Newbie Seeks Advice - Elektra Maxi (Modern) 2 Project

Equipment doesn't work? Troubleshooting? If you're handy, members can help.
jyl

Postby jyl » Nov 24, 2018, 2:48 am

Hi everyone. I'm a new member here, and also new to espresso machines.

Normally I think the appropriate thing would be for me to lurk and read, start asking questions, learn about espresso and how to make it, get help selecting a beginner machine, etc.

However, I am going to ask your forgiveness and help as I jump right in. I have already acquired an espresso machine, I need to fix it before learning how to use it, and yes I am going about this all backwards.

A few years ago, I curbpicked an Elektra 2 group machine. The neighbor who set it on the curb told me she used to work in the coffee industry, was given this machine, used it in her house, then stopped, and finally decided to get it out of her basement. I brought it home, and realized that in addition to needing work it needed 240v. Since I've no 240v in my kitchen, the machine sat in my garage collecting dust.

Well, I recently installed a 240v dishwasher and as part of that I put in a subpanel that can feed another 240v circuit to the kitchen, so...

I pulled the Elektra out for a look. It is a Maxi 2 group from 1993, also called a "Modern". It was very dirty inside, with some superficial rust on the frame, missing the portafilters. The hot water tap is missing and that hard line has been folded to plug it. The power cord has been disconnected but is present. The drain line is missing. There are a few other bodgy things. Otherwise it seems complete. I've pulled off the outer panels and started cleaning it up and listing the obvious parts I'll need.

So, I'm here asking for advice. My tentative plan is to completely disassemble this machine, restore it (treat rust, strip, descale, paint, buff, polish, replace gaskets and grotty bits), then do a test hook up in the garage (I have 240v and water there) and get it working properly, then consider whether to install it in my house or, if it proves to be too much machine for me, sell it. Does that make sense?

Or should I simply do a basic clean then do the test hook up in the garage? If there is a good chance this machine has some unrepairable problem, that might make sense. But it looks like a pretty simple machine, how likely it is to be unrepairable?

Or should I take it to a local espresso machine service company - I assume there are some in Portland? - and ask them to get it working? If repairing these machines is likely to be beyond my ability then that might make sense. However, I strongly prefer to DIY stuff like this. I work on cars and bikes, have all the tools to disassemble/reassemble this machine, an air compressor to test the boiler, a paint sprayer to repaint the side panels, etc.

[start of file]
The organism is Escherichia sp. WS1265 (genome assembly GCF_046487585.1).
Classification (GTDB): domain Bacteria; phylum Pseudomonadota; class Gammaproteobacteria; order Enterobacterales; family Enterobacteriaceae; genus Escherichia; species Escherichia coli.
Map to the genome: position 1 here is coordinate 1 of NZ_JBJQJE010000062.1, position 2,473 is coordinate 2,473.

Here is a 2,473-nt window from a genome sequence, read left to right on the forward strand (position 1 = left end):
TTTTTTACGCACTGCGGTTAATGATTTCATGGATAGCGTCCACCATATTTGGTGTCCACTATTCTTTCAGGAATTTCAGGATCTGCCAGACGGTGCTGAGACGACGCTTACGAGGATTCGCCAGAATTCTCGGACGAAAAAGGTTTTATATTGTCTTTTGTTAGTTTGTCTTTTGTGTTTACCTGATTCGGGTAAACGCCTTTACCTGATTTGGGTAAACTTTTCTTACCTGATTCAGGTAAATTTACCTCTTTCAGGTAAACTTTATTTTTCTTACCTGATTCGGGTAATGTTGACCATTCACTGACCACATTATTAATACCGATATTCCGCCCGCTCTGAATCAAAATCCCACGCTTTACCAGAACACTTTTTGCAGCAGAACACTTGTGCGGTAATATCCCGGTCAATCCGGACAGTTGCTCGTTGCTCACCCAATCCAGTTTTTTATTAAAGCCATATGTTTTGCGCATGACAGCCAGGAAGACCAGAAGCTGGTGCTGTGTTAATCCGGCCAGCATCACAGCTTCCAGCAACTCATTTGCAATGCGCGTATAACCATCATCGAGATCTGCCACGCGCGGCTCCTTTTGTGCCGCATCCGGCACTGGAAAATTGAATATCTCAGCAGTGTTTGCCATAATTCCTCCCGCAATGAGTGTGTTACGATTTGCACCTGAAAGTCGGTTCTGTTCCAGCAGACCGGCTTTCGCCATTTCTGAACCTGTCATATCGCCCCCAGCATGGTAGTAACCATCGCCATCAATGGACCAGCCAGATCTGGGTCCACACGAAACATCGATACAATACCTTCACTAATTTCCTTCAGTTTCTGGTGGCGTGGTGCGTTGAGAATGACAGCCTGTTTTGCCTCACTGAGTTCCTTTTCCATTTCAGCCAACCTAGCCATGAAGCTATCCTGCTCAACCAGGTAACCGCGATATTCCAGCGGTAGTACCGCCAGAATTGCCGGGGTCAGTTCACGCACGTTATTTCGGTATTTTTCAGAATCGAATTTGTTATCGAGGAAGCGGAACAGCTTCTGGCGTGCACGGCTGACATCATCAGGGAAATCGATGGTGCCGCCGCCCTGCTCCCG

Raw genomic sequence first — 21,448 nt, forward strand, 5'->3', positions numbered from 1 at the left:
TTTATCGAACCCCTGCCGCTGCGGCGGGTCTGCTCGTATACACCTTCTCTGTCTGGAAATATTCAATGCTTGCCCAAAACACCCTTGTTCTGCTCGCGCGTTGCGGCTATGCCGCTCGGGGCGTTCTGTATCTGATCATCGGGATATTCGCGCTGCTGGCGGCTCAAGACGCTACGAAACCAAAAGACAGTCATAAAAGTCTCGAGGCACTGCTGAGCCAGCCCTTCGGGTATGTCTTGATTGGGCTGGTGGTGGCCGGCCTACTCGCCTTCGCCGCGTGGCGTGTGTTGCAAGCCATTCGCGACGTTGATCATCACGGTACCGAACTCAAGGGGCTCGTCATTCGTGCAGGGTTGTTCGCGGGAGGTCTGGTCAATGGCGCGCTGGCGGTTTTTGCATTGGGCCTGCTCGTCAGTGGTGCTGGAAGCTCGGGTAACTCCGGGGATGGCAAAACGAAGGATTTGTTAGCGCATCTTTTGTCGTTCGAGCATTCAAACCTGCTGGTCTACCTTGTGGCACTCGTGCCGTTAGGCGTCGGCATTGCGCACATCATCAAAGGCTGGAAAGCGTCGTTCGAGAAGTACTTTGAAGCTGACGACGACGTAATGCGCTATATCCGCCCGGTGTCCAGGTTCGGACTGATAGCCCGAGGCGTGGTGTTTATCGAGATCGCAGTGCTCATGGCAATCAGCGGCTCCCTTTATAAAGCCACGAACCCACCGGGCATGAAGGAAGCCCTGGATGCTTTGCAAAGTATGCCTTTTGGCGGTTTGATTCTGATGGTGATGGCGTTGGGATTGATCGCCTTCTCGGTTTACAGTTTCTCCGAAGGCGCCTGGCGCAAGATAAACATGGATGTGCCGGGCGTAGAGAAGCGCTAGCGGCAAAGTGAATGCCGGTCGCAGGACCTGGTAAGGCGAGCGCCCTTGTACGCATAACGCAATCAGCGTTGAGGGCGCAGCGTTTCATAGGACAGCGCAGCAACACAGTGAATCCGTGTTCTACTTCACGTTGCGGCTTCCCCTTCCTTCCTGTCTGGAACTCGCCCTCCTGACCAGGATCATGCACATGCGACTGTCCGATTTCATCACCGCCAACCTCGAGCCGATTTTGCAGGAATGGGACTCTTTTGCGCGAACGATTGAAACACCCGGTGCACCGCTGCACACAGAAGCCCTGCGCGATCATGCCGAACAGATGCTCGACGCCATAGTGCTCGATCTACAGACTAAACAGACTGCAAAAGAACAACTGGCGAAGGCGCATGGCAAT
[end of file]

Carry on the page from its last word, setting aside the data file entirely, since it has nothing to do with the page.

Money is an object. I have $0 into this machine so far, I'd like to get it beautiful and installed in my kitchen for something in the hundreds of dollars. I'm aware that more outlay will be needed for the grinder etc.

Here are photos. I've done a bit of cleaning, but no serious disassembly so far. Basically I'm asking what would you do? Thank you so much.

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John, Portland OR
Vintage bicycles, Porsche/VW, cooking, old houses.

User avatar
guijan12

Postby guijan12 » Nov 24, 2018, 4:14 am

Imo it's always repairable, depending on how much you like it and the money/time you want to spend on it.
Your tentative plan is the best: take it all apart, descale, replace some stuff if necessary, etc.
You will have touched every part and know your machine well afterwards.

But why would you want a machine this huge in your kitchen?
Half the size would be perfect for a household.
Unless you plan on having a lot of parties, of course. :lol:
Regards,

Guido

jyl

Postby jyl » Nov 24, 2018, 4:49 am

I do have a lot of dinner parties. That's why I installed the 240v commercial undercounter dishwasher!

I can find space for this machine. There is a location I'm eyeing in the dining room, if not in the kitchen. But I figure if I can refurbish it to very nice condition for not too much cost, then I'm ahead even if it turns out too much machine for me, as I can sell it and put the proceeds toward a smaller machine?
John, Portland OR
Vintage bicycles, Porsche/VW, cooking, old houses.

ira

Postby ira » Nov 24, 2018, 11:17 am

I would start by filling it with water and seeing if it heats, then checking the HX which look like they can just be unscrewed out the top of the boiler. Cleaning, descaling and replacing all the gaskets is what it will normally need, but if it needs electronics, the cost to repair can skyrocket. I did the same to a commercial lever and it cost a couple hundred for gaskets, hoses, missing hardware, an over pressure valve, a solenoid and the wire and fittings needed to repair the wires to the heater. I have a wholesale account at the local espresso supply which helps a bit with the prices, but still not bad for a perfectly functioning machine.